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Barry Schrader
Columnist

 

I currently have columns running in 3 newspapers;

  • Tri-Valley Herald : Looking Back
  • Valley Times : Do You Remember?
  • The Independent : Do You Remember?

The Articles appear in the Herald and Independent on Thursdays,
and the Times on Sundays.

They will also be found on this page each week as well.

 

If you've missed any please follow the links on the dates to catch up.

Archive Page

Deadliest train wreck near Sunol 65 years ago

By Barry Schrader.................................April 13, 2006

Henrietta Greer, who lives on her ranch up Patterson Pass Road and is 98 years young, has fascinating stories to tell so I am always glad to get a phone call from her to come for a visit.

Last week she came across a September 1941 train wreck news clipping she had saved from the San Francisco Chronicle that triggered a memory of her late husband Tom taking her to see the wreckage. I managed to find more information in the Livermore papers of Sept. 26 and Oct. 3, 1941, so another column is born.

A crack passenger train, the Chicago Limited, was headed east on the Western Pacific line (now owned by Union Pacific) at 36 miles an hour on a Monday night two miles outside Sunol (on the same tracks the ACE trains travel today). A lone steam engine and coal tender had failed to move onto the siding because the engineer’s watch was 20 minutes slow, and thus a head-on catastrophic collision occurred. The passenger train engineer, fireman and baggage car employee were all killed instantly. Another seven passengers were seriously injured and taken to Livermore General Hospital for treatment. The single engine’s crew had seen the oncoming train’s headlight and tried to jump to safety but were also injured.

First local resident on the scene was Herman Koopman, then 19, who lived nearby, plus a truck driver, Joe Silva of Pleasanton, who was driving past. They summoned aid and Pleasanton Fire Chief John J. Amaral sounded the alarm for his volunteers to respond to the tragedy. The Exposition Flyer’s stewardess Miss Joan Leahy and an unnamed nurse aboard ministered to the injured until more help in the persons of Dr. Paul Dolan and Dr. H. J. Shanks arrived at the scene. Two Army sergeants, guarding prisoners headed for Leavenworth, were also injured but the paper reported they refused to leave their charges for treatment.

The wrecked engines and jumbled cars were strewn for hundreds of feet along the tracks, Henrietta recalls, when she and her late husband joined curious onlookers at the site a few days later. A freaky thing happened while they were there. A crane was attempting to remove the single engine from the entanglement and its bell began tolling. This sent a chill through the crowd, many of whom departed the scene forthwith, she reported.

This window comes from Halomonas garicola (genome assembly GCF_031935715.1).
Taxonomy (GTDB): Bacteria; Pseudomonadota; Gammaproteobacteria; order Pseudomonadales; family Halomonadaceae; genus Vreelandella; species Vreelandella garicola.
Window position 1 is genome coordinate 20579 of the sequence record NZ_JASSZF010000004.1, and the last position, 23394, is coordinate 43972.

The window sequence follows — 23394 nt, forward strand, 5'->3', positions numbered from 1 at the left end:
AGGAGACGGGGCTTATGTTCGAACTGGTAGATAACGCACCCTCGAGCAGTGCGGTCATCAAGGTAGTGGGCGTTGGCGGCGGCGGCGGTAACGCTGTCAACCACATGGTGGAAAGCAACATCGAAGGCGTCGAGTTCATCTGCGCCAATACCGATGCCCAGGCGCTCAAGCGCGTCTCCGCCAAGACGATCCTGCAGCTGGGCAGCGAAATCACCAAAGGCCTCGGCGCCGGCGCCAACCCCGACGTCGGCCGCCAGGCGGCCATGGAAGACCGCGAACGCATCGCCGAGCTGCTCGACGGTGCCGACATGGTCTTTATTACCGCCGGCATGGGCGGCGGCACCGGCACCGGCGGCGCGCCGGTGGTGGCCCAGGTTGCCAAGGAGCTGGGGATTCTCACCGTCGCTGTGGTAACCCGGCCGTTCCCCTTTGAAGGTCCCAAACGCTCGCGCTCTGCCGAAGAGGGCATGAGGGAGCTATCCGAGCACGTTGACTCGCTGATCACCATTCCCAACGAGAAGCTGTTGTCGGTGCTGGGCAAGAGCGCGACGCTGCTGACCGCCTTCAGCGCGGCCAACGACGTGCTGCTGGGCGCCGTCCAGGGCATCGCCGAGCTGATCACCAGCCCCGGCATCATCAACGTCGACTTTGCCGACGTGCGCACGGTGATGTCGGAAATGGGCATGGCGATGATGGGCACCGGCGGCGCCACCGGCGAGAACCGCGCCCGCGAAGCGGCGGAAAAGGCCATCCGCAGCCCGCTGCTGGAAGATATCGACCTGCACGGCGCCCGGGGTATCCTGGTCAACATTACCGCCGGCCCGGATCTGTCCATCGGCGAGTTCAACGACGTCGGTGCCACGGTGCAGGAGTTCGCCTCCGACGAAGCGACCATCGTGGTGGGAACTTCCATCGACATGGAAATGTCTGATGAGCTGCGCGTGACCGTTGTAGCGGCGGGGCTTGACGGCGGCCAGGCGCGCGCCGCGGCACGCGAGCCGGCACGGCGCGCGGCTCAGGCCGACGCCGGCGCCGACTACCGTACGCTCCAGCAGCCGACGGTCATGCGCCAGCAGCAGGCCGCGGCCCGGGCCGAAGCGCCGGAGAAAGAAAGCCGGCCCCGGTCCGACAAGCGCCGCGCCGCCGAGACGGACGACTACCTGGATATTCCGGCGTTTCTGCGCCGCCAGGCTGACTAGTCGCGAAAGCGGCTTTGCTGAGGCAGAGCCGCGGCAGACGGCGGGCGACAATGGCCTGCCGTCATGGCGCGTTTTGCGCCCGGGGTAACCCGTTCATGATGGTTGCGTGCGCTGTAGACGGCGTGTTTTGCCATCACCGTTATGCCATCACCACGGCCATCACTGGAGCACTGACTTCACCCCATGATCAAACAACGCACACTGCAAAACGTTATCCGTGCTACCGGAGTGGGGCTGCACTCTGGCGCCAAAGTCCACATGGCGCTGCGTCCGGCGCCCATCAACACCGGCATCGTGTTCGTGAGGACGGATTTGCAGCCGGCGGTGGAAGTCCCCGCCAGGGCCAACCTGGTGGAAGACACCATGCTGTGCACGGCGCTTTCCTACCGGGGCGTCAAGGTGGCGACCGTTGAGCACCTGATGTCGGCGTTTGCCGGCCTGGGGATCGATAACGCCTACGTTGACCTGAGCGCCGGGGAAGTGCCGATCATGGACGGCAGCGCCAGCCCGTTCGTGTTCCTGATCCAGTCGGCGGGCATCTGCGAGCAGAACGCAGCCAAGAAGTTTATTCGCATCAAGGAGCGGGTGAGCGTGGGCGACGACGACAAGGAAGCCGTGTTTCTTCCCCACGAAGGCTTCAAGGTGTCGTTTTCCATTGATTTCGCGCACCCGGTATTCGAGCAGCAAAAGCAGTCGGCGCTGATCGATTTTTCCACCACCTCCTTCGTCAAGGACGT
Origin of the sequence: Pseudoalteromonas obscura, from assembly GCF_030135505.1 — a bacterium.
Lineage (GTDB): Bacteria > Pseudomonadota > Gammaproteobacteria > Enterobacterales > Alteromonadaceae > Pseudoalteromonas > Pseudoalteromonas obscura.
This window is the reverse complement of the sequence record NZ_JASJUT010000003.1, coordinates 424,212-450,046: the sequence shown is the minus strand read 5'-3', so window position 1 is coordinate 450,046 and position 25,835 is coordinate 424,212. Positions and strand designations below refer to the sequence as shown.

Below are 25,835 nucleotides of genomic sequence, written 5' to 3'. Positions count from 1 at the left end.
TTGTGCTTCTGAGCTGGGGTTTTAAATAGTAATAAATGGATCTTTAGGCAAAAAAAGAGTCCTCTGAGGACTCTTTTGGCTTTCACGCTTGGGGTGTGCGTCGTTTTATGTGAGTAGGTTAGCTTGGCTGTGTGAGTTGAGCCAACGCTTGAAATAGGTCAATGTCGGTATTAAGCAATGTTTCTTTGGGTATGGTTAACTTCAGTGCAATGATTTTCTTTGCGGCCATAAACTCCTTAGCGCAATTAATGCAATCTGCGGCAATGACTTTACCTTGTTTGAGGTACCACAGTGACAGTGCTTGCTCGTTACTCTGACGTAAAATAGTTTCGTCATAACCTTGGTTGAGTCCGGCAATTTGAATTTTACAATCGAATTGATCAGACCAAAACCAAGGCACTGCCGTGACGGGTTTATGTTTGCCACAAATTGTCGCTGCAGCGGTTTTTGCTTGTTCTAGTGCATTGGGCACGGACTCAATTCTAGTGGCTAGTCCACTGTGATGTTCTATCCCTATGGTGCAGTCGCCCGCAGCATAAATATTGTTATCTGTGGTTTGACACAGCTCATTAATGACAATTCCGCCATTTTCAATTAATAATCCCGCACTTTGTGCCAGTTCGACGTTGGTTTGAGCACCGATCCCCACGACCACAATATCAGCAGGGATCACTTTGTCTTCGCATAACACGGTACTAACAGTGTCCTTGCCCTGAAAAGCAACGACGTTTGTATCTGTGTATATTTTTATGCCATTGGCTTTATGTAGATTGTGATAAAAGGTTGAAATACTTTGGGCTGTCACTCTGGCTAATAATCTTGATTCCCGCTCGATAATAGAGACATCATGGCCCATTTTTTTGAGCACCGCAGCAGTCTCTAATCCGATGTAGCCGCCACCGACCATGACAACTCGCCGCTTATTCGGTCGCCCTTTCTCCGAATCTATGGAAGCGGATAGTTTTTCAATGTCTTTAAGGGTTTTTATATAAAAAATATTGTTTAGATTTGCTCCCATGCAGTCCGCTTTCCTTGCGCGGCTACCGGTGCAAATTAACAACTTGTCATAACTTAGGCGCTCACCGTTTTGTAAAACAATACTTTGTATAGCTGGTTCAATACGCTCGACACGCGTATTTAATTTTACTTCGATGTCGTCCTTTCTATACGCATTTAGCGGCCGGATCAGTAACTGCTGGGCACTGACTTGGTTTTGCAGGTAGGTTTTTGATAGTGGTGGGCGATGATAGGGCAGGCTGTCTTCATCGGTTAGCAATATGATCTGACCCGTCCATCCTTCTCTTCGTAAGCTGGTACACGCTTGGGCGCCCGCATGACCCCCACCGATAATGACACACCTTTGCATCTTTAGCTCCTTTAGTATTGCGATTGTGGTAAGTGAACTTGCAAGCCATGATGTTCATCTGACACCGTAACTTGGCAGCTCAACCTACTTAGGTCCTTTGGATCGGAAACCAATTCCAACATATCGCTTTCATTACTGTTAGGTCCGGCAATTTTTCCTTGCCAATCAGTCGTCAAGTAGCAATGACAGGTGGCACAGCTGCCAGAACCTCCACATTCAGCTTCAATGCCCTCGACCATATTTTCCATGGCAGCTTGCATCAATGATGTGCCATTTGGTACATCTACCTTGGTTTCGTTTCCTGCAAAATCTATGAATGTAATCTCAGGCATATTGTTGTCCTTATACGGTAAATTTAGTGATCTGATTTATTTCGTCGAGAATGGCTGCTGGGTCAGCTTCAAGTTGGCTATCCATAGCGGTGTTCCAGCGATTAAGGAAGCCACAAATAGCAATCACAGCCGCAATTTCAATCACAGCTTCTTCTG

An Alameda County Coroner’s Jury was convened a week later but no blame was placed at that time. They rendered an “accidental death” verdict following the inquest held at Livermore. The reason for the slow watch was never explained, even though the instrument had been confiscated at the scene by Deputy Sheriff Mark Garbini.

Pacific Locomotive Association curator Alan Frank responded to my request for more information and photos that showed various angles of the wreckage, confirming that it was the deadliest train wreck in this valley in the 20th Century. He also had photos of a November 14, 1869 collision between the Overland train from Oakland Ferry and the Hayward-Alameda local train on tracks near 48th Avenue in Oakland. The crash killed 14 and injured scores more. An aside: Alan is setting up a museum at the historic Railway on rolling stock, probably having one of the most unique museums on rails in the nation.

Henrietta also recalled another tragic accident, this one involving two amphibious PBY planes flying near their ranch in 1942 during the War. Her husband was a local Civil Defense volunteer so was called out that foggy Sunday morning. It seems the two pilots misjudged the elevation of the Altamont and plowed into the hillside, killing all 13 military personnel aboard. She said they had heard the aircrafts’ engines at low altitude prior to the impact. Two local ranchers Graham Nissen and Chris Walsted were the first to reach the scene of carnage. A sad footnote: the young widow of one of the pilots drove up to the Greer ranch a month later, asking directions to the crash scene. Returning a few hours later she displayed the crushed watch her husband had been wearing, apparently one object the cleanup crew had overlooked. The double plane crash was not reported in the press at the time because of military censorship during wartime, Henrietta added.

* * *

Rafael Garcia pointed out some errors in the Sunol Water Temple column, among them that Hetch Hetchy was built much later than the Temple, it only has 12 columns, and the Save Our Sunol group should be credited with the drive to restore the aging edifice, not just the San Francisco Water Department. He provided an excellent website to learn much more about the Temple at http://en.wikipedia.org/wiki/Sunol_Water_Temple.

 

The columnist can be reached via email at :

Historian2sbcglobal.net

or by snailmail at:

Barry Schrader
PO Box 446
Livermore, CA. 94551

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